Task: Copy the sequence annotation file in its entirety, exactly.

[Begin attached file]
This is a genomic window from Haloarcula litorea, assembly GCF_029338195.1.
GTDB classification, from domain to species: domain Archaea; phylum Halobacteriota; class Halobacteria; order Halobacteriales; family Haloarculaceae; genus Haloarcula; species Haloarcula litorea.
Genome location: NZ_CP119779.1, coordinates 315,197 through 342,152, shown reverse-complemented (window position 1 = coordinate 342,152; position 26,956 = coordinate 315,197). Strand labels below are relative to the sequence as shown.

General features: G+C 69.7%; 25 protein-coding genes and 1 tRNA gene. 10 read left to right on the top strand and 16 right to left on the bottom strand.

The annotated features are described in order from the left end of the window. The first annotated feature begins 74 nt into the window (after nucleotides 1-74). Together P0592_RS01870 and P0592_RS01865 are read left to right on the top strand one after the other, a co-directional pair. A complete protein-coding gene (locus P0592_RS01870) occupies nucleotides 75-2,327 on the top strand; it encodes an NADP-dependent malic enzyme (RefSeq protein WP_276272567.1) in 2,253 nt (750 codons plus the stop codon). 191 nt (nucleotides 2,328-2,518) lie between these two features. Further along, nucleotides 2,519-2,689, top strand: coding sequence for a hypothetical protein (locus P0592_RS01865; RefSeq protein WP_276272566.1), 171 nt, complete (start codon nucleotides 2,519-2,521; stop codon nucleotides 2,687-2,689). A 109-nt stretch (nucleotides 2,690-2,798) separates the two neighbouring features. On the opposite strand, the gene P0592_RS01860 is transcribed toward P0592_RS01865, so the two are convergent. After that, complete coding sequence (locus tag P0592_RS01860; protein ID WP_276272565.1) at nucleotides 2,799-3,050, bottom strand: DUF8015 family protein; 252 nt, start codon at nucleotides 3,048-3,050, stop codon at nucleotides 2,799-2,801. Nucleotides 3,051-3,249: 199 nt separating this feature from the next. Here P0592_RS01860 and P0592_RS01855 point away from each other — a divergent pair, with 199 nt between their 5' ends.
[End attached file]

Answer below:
This is a genomic window from Haloarcula litorea, assembly GCF_029338195.1.
GTDB classification, from domain to species: domain Archaea; phylum Halobacteriota; class Halobacteria; order Halobacteriales; family Haloarculaceae; genus Haloarcula; species Haloarcula litorea.
Genome location: NZ_CP119779.1, coordinates 315,197 through 342,152, shown reverse-complemented (window position 1 = coordinate 342,152; position 26,956 = coordinate 315,197). Strand labels below are relative to the sequence as shown.

General features: G+C 69.7%; 25 protein-coding genes and 1 tRNA gene. 10 read left to right on the top strand and 16 right to left on the bottom strand.

The annotated features are described in order from the left end of the window. The first annotated feature begins 74 nt into the window (after nucleotides 1-74). Together P0592_RS01870 and P0592_RS01865 are read left to right on the top strand one after the other, a co-directional pair. A complete protein-coding gene (locus P0592_RS01870) occupies nucleotides 75-2,327 on the top strand; it encodes an NADP-dependent malic enzyme (RefSeq protein WP_276272567.1) in 2,253 nt (750 codons plus the stop codon). 191 nt (nucleotides 2,328-2,518) lie between these two features. Further along, nucleotides 2,519-2,689, top strand: coding sequence for a hypothetical protein (locus P0592_RS01865; RefSeq protein WP_276272566.1), 171 nt, complete (start codon nucleotides 2,519-2,521; stop codon nucleotides 2,687-2,689). A 109-nt stretch (nucleotides 2,690-2,798) separates the two neighbouring features. On the opposite strand, the gene P0592_RS01860 is transcribed toward P0592_RS01865, so the two are convergent. After that, complete coding sequence (locus tag P0592_RS01860; protein ID WP_276272565.1) at nucleotides 2,799-3,050, bottom strand: DUF8015 family protein; 252 nt, start codon at nucleotides 3,048-3,050, stop codon at nucleotides 2,799-2,801. Nucleotides 3,051-3,249: 199 nt separating this feature from the next. Here P0592_RS01860 and P0592_RS01855 point away from each other — a divergent pair, with 199 nt between their 5' ends.